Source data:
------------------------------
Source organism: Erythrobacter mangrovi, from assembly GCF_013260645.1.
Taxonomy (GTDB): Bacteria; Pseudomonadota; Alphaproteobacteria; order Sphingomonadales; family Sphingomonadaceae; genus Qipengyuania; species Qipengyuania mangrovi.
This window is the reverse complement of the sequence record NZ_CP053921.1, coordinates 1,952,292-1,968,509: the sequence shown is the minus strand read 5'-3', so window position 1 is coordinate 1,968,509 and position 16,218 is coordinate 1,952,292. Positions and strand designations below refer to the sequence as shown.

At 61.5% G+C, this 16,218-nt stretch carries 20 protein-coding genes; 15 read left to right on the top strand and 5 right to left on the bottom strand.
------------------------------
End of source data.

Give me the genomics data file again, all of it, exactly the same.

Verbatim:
Source organism: Erythrobacter mangrovi, from assembly GCF_013260645.1.
Taxonomy (GTDB): Bacteria; Pseudomonadota; Alphaproteobacteria; order Sphingomonadales; family Sphingomonadaceae; genus Qipengyuania; species Qipengyuania mangrovi.
This window is the reverse complement of the sequence record NZ_CP053921.1, coordinates 1,952,292-1,968,509: the sequence shown is the minus strand read 5'-3', so window position 1 is coordinate 1,968,509 and position 16,218 is coordinate 1,952,292. Positions and strand designations below refer to the sequence as shown.

At 61.5% G+C, this 16,218-nt stretch carries 20 protein-coding genes; 15 read left to right on the top strand and 5 right to left on the bottom strand.